On the promise of network unions
A review of @balajis idea on how to get us from bowling alone to building together.
Is it possible to create some big and efficient organization like Amazon, but outside of work context? Not many startup founders managed to grow their companies as Jeff Bezos did. Amazon has around 1.3 million employees and $1.6T market cap.
Balaji Srinivasan at 1729.com has written an article, The Network Union, that aims to answer this question. By contrasting, for example, Facebook the company, with Facebook the social network.
He says that one basically needs only a pulse to join the biggest social network with over 2.6 billion users. But to join Facebook as a company one needs to undergo a series of challenging interviews and provide a proof of skills.
Facebook is an entropic social network designed to maximize time spent on website and a social graph that has no hierarchy or direction. But Facebook the company has a direction, set mainly by its founder Mark Zuckerberg, but also other stakeholders that he reports to, or gets advice from.
Mark Zuckerberg differs from an elected president or prime minister, because he was selected not just for legitimacy but also for competence. The reason is, he gradually built his backlinks (references, customers, fans…) over a long period of time – from the first user to over 2.6 billion users worldwide.
In contrast elected officials are selected on the basis of legitimacy only. For example, they are part of an old East Coast elite, they have certain class, elite education, etiquette and manners, and they know how to hold a party line and utter the right politically correct phrases.
But they are not founders, as they haven’t built an institution from scratch. They are inheritors of institutions, that were once built from scratch, but over generations experienced an institutional decay. (Due to entropy, atrophied skills, S-curves and a monoculture of peak predators that get comfortable with their stable niche).
Microsoft was once peak predator in its niche, but then lost its clout to new entrants like Google. It took a new leader, Satya Nadella, to realize the importance of open source and turn around the company with a new vision and approach.
Balaji Srinivasan mentions similar examples of turnarounds for countries – from Meiji Restoration in Japan, to more recent examples of Singapore under Lee Kuan Yew, China after Deng Xiaoping, or the rise of Dubai. And also, Estonia after the fall of Iron Curtain, positioning itself very early on in the 1990s as a software country “E-stonia”.
Balaji Srinivasan sees his concept of network unions as a precursor to network states of the future. He predicts network states can arise gradually - through a combination of communities first built in the cloud with their own identity, and digitally native tools such as crypto currency, VR and social networks, that then “rain down on earth” and take a physical form of various hacker houses spread across the globe, gated communities, or even new startup cities and states.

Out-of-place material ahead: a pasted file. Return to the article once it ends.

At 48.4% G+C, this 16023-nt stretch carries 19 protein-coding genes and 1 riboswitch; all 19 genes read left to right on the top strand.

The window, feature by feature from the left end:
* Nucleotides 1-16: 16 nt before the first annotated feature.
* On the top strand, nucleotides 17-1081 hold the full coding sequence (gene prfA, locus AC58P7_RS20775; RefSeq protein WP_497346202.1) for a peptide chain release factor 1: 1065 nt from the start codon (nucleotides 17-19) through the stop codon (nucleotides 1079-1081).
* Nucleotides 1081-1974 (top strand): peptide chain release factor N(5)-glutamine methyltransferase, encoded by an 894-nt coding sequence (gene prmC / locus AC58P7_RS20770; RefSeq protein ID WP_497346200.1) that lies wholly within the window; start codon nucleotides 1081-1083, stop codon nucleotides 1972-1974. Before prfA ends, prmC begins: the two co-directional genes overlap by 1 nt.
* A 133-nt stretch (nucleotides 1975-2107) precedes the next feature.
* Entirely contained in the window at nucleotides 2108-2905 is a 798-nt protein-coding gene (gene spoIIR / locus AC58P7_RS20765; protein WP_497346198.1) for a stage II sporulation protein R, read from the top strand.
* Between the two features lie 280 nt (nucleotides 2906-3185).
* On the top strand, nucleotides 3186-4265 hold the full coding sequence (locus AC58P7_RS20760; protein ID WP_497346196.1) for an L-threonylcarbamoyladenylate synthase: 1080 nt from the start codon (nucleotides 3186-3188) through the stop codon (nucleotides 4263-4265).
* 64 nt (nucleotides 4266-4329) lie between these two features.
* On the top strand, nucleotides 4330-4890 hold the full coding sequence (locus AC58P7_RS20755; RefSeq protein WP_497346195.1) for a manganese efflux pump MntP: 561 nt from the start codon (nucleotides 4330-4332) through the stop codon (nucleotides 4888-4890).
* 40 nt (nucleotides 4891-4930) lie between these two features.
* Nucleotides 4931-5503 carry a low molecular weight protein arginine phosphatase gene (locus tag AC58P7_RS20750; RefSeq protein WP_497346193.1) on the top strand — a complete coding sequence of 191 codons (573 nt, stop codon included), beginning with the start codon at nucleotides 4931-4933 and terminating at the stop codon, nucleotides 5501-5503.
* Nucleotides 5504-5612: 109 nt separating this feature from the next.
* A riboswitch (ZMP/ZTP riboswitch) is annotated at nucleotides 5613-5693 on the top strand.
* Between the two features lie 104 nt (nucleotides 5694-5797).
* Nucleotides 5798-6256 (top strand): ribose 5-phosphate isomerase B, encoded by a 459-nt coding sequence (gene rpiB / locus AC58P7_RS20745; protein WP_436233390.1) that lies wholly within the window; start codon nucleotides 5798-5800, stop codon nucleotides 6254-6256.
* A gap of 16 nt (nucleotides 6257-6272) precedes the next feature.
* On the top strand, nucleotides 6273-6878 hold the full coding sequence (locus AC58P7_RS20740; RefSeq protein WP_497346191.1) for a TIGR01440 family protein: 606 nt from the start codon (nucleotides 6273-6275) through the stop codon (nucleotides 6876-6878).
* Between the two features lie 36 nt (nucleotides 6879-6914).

Some time ago, I wrote about a related concept of charter communities, that can represent a stage between charter schools and charter cities. Before getting deeper into Balaji Srinivasan’s ideas, I was also inspired by a similar concept of Civium by Jordan Hall, that is based on the idea of superlinear scaling from Geoffrey West’s book Scale. This is a curious phenomenon in complex systems such as cities – when they double their population, various their metrics such as wealth more than double.
I think these ideas fit with Balaji Srinivasan’s concept of network unions that have hierarchy and direction (and I would add duration) and are able to speed up the collective learning, OODA loops and collective intelligence, of their members.
In some ways they resemble the structure of religions and might require tithing or some membership dues. In other ways they can have some unique emergent characteristics due to the use of crypto solutions – that might help to significantly speed up bootstrapping the desired future – and instead of tithing might even provide something like a universal scholarship with both social and performance components. From a different perspective, one could also call these structures something like learning unions.
Internet enabled peer-to-peer communication, disintermediated from elite approval of the printing press age. It thus let thousand metaconcerts bloom – short bursts of online collective energy and cooperation across the globe, as we have seen in the GameStop saga this year. But without a longer duration or deeper change of the legacy systems.
We have also seen new and more durable memetic tribes rise and connect online, like the rationalist diaspora that spun-off Effective Altruism movement. But often they rely too much on legacy institutions and theorizing.
I think network unions are a useful, novel and versatile concept that can help online memetic tribes scale and even create offline and geographic presence through collective action and collective bargaining.
The key is that network unions focus on building not just a social graph (as social networks do) but a social tree, with a hierarchical structure and a direction that can allow for longer duration, a healthy community of fast learners and superlinear scaling of their wealth and skills.